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In case you are not aware, singles and married couples without children can encounter marginalization in the church. Some of it is indirect and probably unintentional, but unfortunately some is direct and intentional. I’ve blogged on this before: “Be content because it is only temporary? But what if it is not temporary? The idol of marriage and children in the church.”  – The end of that post features links to articles written by others. This is a very real problem. While most of the articles focus on singleness, the married without children face similar marginalization.

I heard influential pastors in my area state that people not married by a certain age were guilty of “sinful independence” and married couples without children were “fearful and selfish.”  Yes, singles and married couples without kids encounter this unfair assumption and accusation.

Another blogger recently had a 15-part series on singleness in the church. In one post, she makes the valid point that: “There are selfish, immature married people. There are selfish, immature single people. But just because someone is single does not automatically mean they are selfish and immature.” – It is sadly revealing that such an obvious point must be made!

But the purpose of this post is to offer practical ideas on how to help singles and married couples without kids feel more a part of things. It is a given that you should not pester them about why they are single or don’t have kids. It is a given that you should not make false assumptions. Singles and married without kids are a varied bunch. Let them be. Value them for who they are. Okay? Got that? Here are some practical ideas.

  • It is my experience that singles and married without kids are more likely to slip through the cracks of a church. They may not quite “fit” in any of the groups, particularly in churches that divide people by so-called life stage. And if you are married with kids, you may have never considered the fact that you often integrate in church (and society) through your kids. You meet other adults at the venues in which your children are participatory. Singles and married without kids lack this avenue. So…reach out to them. If they are new at church, introduce them to other church members, especially those you think they might connect with due to similar interests. Invite them to lunch or dinner, particularly if it is adult-only. It is not that singles or married without kids don’t like kids (some love kids), but certain kids or kids of a certain age can dominate a gathering and leave little room for adult conversation.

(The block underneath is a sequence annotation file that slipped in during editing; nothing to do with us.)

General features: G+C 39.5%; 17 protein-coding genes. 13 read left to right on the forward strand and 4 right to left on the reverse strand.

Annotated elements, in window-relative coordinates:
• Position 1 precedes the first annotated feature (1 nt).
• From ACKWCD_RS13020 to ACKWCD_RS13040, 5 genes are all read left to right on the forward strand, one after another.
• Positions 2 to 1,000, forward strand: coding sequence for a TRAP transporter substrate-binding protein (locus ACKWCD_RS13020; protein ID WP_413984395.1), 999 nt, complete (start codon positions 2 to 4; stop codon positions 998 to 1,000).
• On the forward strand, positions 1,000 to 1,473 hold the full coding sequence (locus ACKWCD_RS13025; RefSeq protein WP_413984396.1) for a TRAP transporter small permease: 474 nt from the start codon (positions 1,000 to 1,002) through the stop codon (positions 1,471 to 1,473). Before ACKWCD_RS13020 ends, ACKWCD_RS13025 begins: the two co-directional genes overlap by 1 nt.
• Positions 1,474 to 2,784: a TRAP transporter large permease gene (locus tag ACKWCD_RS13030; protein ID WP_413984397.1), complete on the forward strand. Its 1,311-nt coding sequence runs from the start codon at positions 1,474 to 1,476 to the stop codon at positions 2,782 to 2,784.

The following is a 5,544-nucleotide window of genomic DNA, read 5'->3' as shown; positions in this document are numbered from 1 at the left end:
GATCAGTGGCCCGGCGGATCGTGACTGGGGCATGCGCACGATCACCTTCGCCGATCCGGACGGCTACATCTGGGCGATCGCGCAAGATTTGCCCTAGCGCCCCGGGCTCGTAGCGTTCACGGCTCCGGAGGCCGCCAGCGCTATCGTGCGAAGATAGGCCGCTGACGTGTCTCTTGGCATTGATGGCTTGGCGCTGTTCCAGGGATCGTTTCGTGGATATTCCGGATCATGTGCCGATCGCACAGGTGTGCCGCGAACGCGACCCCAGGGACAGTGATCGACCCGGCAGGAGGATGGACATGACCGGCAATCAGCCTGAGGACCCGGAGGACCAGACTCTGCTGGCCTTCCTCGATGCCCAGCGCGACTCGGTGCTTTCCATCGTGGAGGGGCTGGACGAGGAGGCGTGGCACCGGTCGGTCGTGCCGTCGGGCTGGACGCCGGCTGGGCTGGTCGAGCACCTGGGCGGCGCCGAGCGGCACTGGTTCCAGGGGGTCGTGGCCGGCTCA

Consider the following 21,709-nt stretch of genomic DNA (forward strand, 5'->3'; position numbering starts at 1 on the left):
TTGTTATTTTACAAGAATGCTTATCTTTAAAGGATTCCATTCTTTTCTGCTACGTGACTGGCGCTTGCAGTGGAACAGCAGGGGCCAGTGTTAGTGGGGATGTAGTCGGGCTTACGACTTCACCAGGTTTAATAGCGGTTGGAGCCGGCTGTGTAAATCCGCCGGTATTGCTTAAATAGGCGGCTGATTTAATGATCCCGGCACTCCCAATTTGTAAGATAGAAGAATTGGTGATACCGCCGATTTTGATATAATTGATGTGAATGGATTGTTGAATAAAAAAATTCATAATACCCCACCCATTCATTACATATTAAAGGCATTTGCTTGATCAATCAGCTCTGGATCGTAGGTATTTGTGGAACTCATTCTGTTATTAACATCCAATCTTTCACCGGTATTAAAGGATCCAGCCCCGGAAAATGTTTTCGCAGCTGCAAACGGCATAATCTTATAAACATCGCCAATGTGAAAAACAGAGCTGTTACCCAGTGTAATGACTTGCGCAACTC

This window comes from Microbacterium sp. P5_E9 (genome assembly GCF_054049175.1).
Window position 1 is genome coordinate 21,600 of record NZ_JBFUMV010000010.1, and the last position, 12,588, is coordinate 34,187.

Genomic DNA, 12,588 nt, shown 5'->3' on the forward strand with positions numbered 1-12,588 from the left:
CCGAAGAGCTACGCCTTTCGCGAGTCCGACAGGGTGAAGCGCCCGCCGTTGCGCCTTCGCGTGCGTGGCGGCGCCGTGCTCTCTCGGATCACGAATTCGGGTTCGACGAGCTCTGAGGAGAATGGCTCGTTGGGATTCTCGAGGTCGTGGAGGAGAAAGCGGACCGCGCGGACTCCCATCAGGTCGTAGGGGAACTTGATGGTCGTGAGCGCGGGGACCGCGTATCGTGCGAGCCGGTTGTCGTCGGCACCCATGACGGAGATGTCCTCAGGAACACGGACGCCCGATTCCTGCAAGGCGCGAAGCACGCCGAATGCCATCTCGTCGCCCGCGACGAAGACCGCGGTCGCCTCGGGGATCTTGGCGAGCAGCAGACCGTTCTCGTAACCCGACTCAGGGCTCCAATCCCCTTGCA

• The above points apply to other communities too – like the neighborhood. The subdivision we live in has a voluntary neighborhood society (like a HOA but not a HOA), which is a good thing, in and of itself, designed to cultivate community. However, it is very kid-centric. Any organized event is about the kids in the neighborhood. We attended one event and ended up sitting by another couple with grown kids, and they made the observation to us that the events are like an exclusive clique for those with kids, and anyone else was like an intruding outsider. Why not an occasional gathering for adults only? Say a wine and cheese social, or a dessert social.
  • Honor and acknowledge the special accomplishments or milestones of singles and married without kids – such as a landmark birthday, obtaining an advanced degree, or a job promotion. Yes, these things can be totally ignored or just overlooked by the married with children. It is what many of us have experienced. Somehow celebrations are deemed to be about kids, and only about kids. I am part of an online group for Christians without children, and recently members shared similar instances of being alone on a landmark birthday or at their graduation. They felt forgotten and unsung. Some were especially frustrated because they had gone out of their way to attend special events for their friends children. Singles and married without kids can be made to feel like they do not matter.

If you are single or married without kids – and have other practical ideas – please share them. I’ll close with an example that touched me. A friend of ours, a bachelor, finally got his own new house after years of renting. Some friends organized a house-warming party for him, in the same way a baby or wedding shower would be done. It turned out well, and it was nice to see him honored in this way. I think it so touched me because I have rarely observed this type of thing. As always, thanks for listening.